Results are in (mostly) for the 2006 mid-term election. Unlike some other states, Texas did not vote for much of a change. Most incumbents won re-election; the Republican Party retains control of most branches of state government and continues to dominate the Texas congressional delegation.
Detailed election results for state- and federal-level races are available from the Secretary of State.
In preparation for new congressional and legislative sessions, I have begun compiling contact information for our various representatives. I will be using Google Docs & Spreadsheets for this effort. The spreadsheets can be imported and exported in various formats so that you can download them to your own computer and sort them as you prefer. Good news, from my perspective, is that Google has set this service up so that authors can collaborate with others on both documents and spreadsheets. That means that you can volunteer to help in this effort!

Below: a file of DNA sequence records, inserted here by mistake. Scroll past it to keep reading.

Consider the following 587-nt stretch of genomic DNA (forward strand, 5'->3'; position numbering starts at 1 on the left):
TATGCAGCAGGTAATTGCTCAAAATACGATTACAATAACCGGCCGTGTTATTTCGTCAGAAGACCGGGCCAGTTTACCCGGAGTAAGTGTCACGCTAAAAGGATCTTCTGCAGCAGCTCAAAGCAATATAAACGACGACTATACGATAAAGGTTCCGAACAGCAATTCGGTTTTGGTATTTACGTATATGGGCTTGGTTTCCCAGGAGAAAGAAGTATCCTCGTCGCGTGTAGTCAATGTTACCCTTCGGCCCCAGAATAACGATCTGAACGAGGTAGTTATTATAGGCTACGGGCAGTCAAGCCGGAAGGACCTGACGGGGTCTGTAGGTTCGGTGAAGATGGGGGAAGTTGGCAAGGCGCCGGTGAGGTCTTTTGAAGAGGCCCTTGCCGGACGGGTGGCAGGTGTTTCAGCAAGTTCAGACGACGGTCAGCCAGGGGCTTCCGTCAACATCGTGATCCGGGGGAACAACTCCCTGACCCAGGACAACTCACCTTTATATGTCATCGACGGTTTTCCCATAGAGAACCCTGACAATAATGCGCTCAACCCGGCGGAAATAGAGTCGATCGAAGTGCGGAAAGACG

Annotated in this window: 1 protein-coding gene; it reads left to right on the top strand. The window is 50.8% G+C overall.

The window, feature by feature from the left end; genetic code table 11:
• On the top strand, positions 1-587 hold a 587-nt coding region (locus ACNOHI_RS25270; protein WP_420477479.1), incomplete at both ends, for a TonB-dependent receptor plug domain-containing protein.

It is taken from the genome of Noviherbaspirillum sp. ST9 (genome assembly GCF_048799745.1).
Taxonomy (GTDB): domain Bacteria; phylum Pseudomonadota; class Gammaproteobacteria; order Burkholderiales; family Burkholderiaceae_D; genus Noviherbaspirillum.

The first spreadsheet that I have set up is "Texas Congressional Delegation: 2007-2008." When completed, this spreadsheet will include contact information for Texas members of the U. S. House of Representatives and Senate. If you want to help complete this set of data, drop me an email at cparker AT texasaids DOT net. I'll add you as a collaborator, and you can get right to work.
Other spreadsheets will be prepared for the Texas House, Senate, and State Board of Education. Again, if you want to help with this effort, send me an email and I will add you as a collaborator. (More collaborators, faster work.)
One other result of the election is that the 80th Texas Legislature, while it begins its regular session in January, will begin pre-filing legislation tomorrow. The capitol website will allow you to see these bills as they are filed and to set up your own tracking list for them. Expect this session to be an active one for HIV-related legislation.